Like many Indian children, I was sent off to the local playground to learn yoga from a man who looked like a military commander. My teacher made us contort our bodies into bends, stretches and lunges. No theory was given. Raps on the knuckles were a favoured mode of punishment, along with “Stand up on the bench”, except that there was no bench on the field, so it was modified to “Stand up on the branch”, which was equally humiliating because we stood there swaying on a guava branch that was permanently at risk of breaking.
I have remained interested in yoga. I do the asanas or poses every now and then, sometimes consistently and sometimes sporadically. Looking back, it seems like I turned to yoga at transition points in my life. As a newly wed, my husband would walk into the house and find me engaged in a headstand—an unnerving experience for him, particularly after a flaming row. When things got rough in graduate school, I would find myself waking up in the morning and doing the Trikonasana, or the triangle pose, bending down as if I was surrendering to a higher power—or in my case, my thesis adviser. After the birth of my children, my gynaecologist recommended stretches. Although I couldn’t see how more stretching could remove stretch marks, I turned to yoga.
There are many schools of yoga now, and those of us who have learnt yoga since childhood have a view on them. I, for example, don’t subscribe to Bikram Yoga, in which practitioners do the asanas in a room heated to 40 degrees Celsius, with high humidity to boot. It’s like a combination of sauna and steam shower, except that people are not naked and are doing poses. Power yoga was invented in the US as a way of combining fitness with yoga. As someone who is reflexively against fusion—be it in food or anything else—I have trouble with this too. I find the Bihar School of Yoga (BSY) to be authentic; as is Ashtanga, Sivananda and Iyengar yoga.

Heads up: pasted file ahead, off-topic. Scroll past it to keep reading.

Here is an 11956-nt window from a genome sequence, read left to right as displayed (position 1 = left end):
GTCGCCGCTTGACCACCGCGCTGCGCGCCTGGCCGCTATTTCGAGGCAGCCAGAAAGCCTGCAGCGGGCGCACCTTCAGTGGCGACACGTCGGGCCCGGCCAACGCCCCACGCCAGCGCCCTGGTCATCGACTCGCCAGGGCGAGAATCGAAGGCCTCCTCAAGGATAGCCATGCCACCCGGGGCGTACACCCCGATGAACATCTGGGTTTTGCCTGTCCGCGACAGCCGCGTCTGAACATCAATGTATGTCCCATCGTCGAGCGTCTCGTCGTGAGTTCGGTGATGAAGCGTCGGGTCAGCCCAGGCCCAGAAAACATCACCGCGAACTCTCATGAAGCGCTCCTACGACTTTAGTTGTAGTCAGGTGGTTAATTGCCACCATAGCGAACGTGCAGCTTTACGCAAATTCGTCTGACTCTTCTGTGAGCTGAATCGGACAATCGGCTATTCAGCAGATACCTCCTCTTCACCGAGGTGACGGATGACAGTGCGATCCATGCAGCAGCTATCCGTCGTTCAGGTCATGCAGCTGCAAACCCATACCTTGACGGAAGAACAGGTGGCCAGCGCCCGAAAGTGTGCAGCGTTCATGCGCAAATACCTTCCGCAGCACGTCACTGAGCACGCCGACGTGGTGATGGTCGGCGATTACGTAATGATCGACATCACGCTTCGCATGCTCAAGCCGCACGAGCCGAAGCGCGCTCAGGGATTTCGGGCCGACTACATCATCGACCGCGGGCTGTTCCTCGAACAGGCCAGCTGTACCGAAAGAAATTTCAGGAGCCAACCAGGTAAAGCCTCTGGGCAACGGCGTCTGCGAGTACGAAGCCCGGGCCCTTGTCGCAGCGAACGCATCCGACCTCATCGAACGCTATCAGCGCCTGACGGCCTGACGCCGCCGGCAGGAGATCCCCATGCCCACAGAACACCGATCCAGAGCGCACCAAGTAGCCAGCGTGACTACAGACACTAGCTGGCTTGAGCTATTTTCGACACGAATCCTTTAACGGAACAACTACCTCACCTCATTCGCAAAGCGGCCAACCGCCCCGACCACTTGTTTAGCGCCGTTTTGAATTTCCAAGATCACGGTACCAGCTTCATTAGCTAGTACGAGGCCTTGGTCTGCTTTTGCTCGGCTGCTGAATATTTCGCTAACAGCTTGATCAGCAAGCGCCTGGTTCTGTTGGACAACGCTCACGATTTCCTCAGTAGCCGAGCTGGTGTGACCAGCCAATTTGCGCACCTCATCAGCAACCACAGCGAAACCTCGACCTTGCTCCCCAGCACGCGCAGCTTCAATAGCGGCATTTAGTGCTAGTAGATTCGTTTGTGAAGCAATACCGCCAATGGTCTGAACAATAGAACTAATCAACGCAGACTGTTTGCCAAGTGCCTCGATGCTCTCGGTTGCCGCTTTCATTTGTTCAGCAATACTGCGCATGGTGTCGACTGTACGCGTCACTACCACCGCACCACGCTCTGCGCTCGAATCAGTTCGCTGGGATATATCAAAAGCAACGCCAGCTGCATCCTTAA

My current teacher follows these four schools and often, we have discussions. A Sanskrit quote he recently taught me goes like this: “Sthiram sukham asanam”. It comes from the “Yoga Sutras of Patanjali”. The literal meaning is “stability comfort is asana”. If you find a pose where you are able to stay still for a long time, it is like doing an asana. Indian mythology supports this. In every mythical story, it seems, there is a saint (or rishi) who sits in Padmasana, or the lotus pose, for centuries in order to obtain immortality, the company of beautiful women, or eternal youth.
Why obtain immortality if you are going to use it to sit still for centuries is beyond me but that was what the stories said. My goals are more modest. I would like to have more willpower so that I can resist any number of things: stop eating potato chips late at night; stop throwing things at the television when a particular news anchor comes on; and stop hankering for increased willpower to engage in all these goals.
Roy F. Baumeister, a psychologist and author of Willpower: Rediscovering Our Greatest Strength, has a few pithy points. He says that willpower is a muscle. It can be developed; at the same time, it gets tired with overuse. So if you want to stop eating chocolates at the end of the day, reduce the number of decisions you make at the beginning of the day.